With warmer weather in the air and spring right around the corner, many of our sleeping friends are beginning to rouse from their seasonal slumber. Most creatures are of little concern to those living in the Mississippi Delta. However, there are some slithering inhabitants that carry a lot more than just a bite.
Snakes are a vital part of our ecosystem. They help control the population of wild pests, such as mice. Snakes play a vital role in keeping our current ecosystem balanced and controlling population. In kind, they also serve as meals for a lot of our feathery friends in the sky; birds.
While most snakes are docile and pose no threat to humans, there are several that one should avoid at all costs and it helps to be educated on the dangers associated with each.
Copperheads are residents of our area and are a common North American breed. These legless lizards are active during the day in spring and fall but are usually nocturnal during the summer.
Copperheads can be identified by several factors. As their name suggests, they are ‘coppery’ in color, a red-brown mix. The head is triangle shaped and is large relative to its neck size, which seems a bit thin by comparison. They are a bulky snake breed and reach about 3 feet in length when mature. The eyes resemble that of a cat; the pupils are slit and not rounded.
Copperheads are the most common venomous species found in the United States. While they are venomous, their venom isn’t the most potent and bites are rarely deadly. Children and the Elderly are at the highest risk if bitten. Regardless, always seek medical attention.
Cottonmouth snakes are also known as water moccasins. These snakes can more commonly be found along the Mississippi River area. They are a semi-aquatic breed and love rivers/lakes/ponds.
Cottonmouth snakes can be identified by their large, triangle-shaped heads and a dark line through the eye. They are larger and can grow to around 4 feet long. Their colors vary, and color alone should not be used to identify them. Adults are often darker than the juveniles, who usually have a bright pattern with a yellow tail tip.
The cottonmouth snake carries a potent venom. Its venom contains hemotoxins, which break down blood cells, preventing clotting. While fatalities are rare, their venom can be serious or deadly. Medical help should be sought out immediately.
Most rattlesnakes live in rocky and open areas. Other species have found homes in deserts, prairies, marshes and forests. Rattlesnakes are most active in the morning and evening in the spring and fall seasons. During hotter months, they are more active at night.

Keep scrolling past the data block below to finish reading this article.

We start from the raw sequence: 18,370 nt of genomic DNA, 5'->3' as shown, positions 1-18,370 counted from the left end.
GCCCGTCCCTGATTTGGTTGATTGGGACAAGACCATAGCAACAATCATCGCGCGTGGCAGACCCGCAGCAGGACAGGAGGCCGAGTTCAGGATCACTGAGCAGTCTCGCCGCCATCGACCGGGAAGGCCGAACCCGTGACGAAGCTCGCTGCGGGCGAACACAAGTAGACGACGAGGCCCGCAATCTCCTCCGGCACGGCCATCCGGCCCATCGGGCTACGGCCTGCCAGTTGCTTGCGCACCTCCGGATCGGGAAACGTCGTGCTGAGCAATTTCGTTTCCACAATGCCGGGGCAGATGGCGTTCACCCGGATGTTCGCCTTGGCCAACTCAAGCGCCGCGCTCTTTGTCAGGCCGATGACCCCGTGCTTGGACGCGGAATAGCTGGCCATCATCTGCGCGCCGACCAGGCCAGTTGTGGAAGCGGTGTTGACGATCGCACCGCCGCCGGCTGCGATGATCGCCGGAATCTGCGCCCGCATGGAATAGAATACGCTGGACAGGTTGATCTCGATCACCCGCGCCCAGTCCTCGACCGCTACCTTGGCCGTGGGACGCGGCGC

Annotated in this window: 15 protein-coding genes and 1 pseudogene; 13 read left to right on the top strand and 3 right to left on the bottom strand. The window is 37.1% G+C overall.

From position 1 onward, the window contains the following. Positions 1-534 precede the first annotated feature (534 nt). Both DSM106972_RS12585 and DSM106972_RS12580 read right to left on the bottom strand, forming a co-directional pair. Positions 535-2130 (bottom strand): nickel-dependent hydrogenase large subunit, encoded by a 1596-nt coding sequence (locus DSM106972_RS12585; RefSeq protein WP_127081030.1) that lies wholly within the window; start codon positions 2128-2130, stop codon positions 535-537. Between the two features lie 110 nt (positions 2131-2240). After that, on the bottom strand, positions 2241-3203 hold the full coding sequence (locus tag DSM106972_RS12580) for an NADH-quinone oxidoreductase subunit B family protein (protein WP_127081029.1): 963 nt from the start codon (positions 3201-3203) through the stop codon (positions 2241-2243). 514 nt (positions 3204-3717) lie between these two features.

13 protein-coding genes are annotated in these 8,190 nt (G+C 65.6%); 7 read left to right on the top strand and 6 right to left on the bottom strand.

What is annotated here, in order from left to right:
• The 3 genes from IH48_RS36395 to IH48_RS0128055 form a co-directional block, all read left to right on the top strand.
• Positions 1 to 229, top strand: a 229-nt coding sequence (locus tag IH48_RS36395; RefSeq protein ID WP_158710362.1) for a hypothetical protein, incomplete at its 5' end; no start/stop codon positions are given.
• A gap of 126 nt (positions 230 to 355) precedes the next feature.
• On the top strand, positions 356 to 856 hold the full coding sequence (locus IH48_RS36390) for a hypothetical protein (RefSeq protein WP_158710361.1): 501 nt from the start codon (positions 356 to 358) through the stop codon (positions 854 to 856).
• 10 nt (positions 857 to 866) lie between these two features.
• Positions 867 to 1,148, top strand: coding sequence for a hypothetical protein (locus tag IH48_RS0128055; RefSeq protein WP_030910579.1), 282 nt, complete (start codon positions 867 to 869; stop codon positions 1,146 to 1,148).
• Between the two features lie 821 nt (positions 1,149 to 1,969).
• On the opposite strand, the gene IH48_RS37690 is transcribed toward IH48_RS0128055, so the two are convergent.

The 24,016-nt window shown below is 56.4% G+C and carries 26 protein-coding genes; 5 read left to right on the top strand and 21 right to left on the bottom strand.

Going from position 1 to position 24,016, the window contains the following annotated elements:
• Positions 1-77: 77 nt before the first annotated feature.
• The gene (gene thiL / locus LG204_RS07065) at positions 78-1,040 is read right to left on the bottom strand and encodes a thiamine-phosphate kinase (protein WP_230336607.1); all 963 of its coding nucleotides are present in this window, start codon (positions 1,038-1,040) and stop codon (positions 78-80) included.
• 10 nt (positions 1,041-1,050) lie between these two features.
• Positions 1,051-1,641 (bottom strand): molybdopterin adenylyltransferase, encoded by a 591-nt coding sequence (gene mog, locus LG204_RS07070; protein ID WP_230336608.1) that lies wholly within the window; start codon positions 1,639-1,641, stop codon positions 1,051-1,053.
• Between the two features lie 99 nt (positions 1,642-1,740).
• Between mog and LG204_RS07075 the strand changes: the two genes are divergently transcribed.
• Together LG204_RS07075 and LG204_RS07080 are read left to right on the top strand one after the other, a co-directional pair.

The rattlesnake is the easiest to identify. Adult rattlesnakes will have a rattle attacked to its tail. Younger rattlesnakes may only have a button. They almost always rattle when threatened, warning anyone nearby that they are considered a threat to it. The audible alarm is a warning sign to go the other way.
Rattlesnake bites can be extremely dangerous. With antivenom in our medical arsenal, deaths from a rattlesnake bite are rare. These bites should not be considered anything but a medical emergency. If untreated, the bite can cause severe medical issues or even be fatal. Rattlesnake venom contains neurotoxins which can cause issues with the nervous system, causing shortness of breath or even halt breathing altogether.
To keep your area free from these dangers, there are several things you can do to reduce your risk of running into one on your property.
- Eliminate food supplies. Old barns that house rodents are a prime hunting ground for snakes.
- Smoke them out. Snakes live by their sense of smell. The smell of smoke is a warning sign for them. Lighting a fire pit and letting it smoke for several days can serve as a deterrent for them nesting in the area.
- Natural predators. Foxes and raccoons are among the common predators. Cats, turkeys and pigs will also keep them away. Keeping natural predators around is a good way to deter them.
The best way to avoid them in the wild is to remain aware of your surroundings. Avoid tall grasses and areas where you cannot see where you are walking. Carry a walking stick while on trails, so you can turn over any rocks or any potential den or hiding place without the risk of being bitten.See a typo? Report it here.